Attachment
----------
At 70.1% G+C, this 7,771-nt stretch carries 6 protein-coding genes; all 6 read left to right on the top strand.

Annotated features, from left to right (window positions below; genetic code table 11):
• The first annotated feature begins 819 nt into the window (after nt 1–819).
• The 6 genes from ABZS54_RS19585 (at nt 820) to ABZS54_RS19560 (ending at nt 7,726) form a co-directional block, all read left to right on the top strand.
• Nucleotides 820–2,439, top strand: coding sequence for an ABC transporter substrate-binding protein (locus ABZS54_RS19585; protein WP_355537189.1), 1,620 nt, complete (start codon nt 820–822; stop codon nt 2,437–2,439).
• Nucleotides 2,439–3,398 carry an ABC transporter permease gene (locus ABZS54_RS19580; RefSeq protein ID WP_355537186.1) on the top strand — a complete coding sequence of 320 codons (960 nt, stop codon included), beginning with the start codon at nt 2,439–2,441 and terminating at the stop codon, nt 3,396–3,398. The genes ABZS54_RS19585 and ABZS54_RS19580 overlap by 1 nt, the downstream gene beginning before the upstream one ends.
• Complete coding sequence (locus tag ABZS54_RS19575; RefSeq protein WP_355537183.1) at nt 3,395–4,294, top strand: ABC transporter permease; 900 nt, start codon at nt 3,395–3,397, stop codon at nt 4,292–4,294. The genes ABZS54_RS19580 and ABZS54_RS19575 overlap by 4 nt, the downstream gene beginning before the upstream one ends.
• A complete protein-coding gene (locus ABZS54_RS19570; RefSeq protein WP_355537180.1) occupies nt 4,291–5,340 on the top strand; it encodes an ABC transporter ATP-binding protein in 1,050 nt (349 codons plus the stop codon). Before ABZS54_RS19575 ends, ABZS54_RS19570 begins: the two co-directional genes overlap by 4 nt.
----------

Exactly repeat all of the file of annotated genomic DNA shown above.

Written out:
At 70.1% G+C, this 7,771-nt stretch carries 6 protein-coding genes; all 6 read left to right on the top strand.

Annotated features, from left to right (window positions below; genetic code table 11):
• The first annotated feature begins 819 nt into the window (after nt 1–819).
• The 6 genes from ABZS54_RS19585 (at nt 820) to ABZS54_RS19560 (ending at nt 7,726) form a co-directional block, all read left to right on the top strand.
• Nucleotides 820–2,439, top strand: coding sequence for an ABC transporter substrate-binding protein (locus ABZS54_RS19585; protein WP_355537189.1), 1,620 nt, complete (start codon nt 820–822; stop codon nt 2,437–2,439).
• Nucleotides 2,439–3,398 carry an ABC transporter permease gene (locus ABZS54_RS19580; RefSeq protein ID WP_355537186.1) on the top strand — a complete coding sequence of 320 codons (960 nt, stop codon included), beginning with the start codon at nt 2,439–2,441 and terminating at the stop codon, nt 3,396–3,398. The genes ABZS54_RS19585 and ABZS54_RS19580 overlap by 1 nt, the downstream gene beginning before the upstream one ends.
• Complete coding sequence (locus tag ABZS54_RS19575; RefSeq protein WP_355537183.1) at nt 3,395–4,294, top strand: ABC transporter permease; 900 nt, start codon at nt 3,395–3,397, stop codon at nt 4,292–4,294. The genes ABZS54_RS19580 and ABZS54_RS19575 overlap by 4 nt, the downstream gene beginning before the upstream one ends.
• A complete protein-coding gene (locus ABZS54_RS19570; RefSeq protein WP_355537180.1) occupies nt 4,291–5,340 on the top strand; it encodes an ABC transporter ATP-binding protein in 1,050 nt (349 codons plus the stop codon). Before ABZS54_RS19575 ends, ABZS54_RS19570 begins: the two co-directional genes overlap by 4 nt.